What about the practice of the cover-up in law enforcement? How common is this idea of whistleblowing or that the officer will cover the soldier, and the general will cover the officer?
Scott Higham: The person who reported the Abu Ghraib abuse was not protected. His life was threatened, he had to move his family, he had to leave the town that he grew up in. His identity was actually disclosed by the then Secretary of Defense. Hopefully we’ve learned from that and we protect these people. It’s really important to protect them when they come forward.
How would you explain the relations of your investigative unit with the Security Services, like the NSA. Newspapers like The Washington Post are independent but they’re close to government, the government usually needs them. You have the press corps, you do a lot of stories. You need to have interviews with top officials. At the same time there is an investigative unit that digs into the heart of the system and does something they really dislike. So there is this general brand of The Washington Post investigative unit. How do you build relations?
Scott Higham: Our newsroom is completely independent of the government. We do not cooperate with them, we do not share information with them, we see ourselves as a check and a balance on the power of the government. None of our reporters would ever compromise their positions or their integrity to get access to a story. If someone doesn’t want to give access to something and they want something in return, we don’t do deals like that, we’ll walk away from it. And if somebody denies us access sometimes it’s almost a badge of honour and we are able to get the information in other ways.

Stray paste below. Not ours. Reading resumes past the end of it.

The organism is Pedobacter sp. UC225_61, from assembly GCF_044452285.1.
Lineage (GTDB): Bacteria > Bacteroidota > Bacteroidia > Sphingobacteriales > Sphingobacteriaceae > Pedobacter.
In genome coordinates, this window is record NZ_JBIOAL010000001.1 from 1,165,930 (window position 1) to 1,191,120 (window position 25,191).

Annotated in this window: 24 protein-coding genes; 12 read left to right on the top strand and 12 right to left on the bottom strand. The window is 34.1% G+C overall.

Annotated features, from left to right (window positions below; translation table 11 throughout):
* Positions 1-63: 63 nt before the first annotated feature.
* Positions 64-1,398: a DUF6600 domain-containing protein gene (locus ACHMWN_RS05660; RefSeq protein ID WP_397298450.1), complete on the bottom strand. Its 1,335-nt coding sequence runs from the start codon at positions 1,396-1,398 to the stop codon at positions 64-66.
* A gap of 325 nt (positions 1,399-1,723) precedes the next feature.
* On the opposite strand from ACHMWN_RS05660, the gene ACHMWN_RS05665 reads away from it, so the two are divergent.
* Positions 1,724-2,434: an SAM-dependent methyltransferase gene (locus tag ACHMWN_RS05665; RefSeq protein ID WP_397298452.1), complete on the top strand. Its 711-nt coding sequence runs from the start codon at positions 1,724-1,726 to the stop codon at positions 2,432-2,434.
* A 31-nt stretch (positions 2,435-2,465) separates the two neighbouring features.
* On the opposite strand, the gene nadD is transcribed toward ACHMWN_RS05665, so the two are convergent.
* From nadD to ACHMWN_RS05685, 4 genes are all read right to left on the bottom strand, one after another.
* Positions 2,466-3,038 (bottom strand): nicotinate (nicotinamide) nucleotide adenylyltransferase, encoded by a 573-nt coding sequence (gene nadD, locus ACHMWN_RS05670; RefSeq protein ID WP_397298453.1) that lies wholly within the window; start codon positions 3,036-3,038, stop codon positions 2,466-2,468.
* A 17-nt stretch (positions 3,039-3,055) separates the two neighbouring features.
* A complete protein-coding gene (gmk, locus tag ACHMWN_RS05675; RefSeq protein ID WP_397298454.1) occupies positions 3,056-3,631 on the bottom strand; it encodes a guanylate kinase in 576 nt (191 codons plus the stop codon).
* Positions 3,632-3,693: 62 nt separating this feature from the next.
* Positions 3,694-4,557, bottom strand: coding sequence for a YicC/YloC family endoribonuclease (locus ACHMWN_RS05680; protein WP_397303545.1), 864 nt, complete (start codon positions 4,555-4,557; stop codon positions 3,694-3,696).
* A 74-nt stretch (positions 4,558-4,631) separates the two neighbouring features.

The Security Service always put forth the argument that it’s about security. If journalists uncover something that would endanger state security. How do you answer this question? Were there cases where you had doubts that you were going too far? What are red lines for you and your journalists?
Scott Higham: It is a balancing act and so we always listen very carefully to the intelligence services, sometimes the White House will contact our top editors. Sometimes the head of the CIA or NSA will contact our top editors. In the case of Abu Ghraib the Secretary of Defense contacted our top editors. So we will always listen to them, we will ask them why they believe that the disclosure of this information is perilous to maybe people in the field, maybe it would expose methods in sources, maybe it will expose intelligence agents and get them killed. We obviously don’t want to do anything that’s going to expose on going investigations or expose intelligence sources. So we always listen to them and then decide what’s the most important thing for our readers.
/Interview by Nataliya Gumenyuk
/Written by Eilish Hart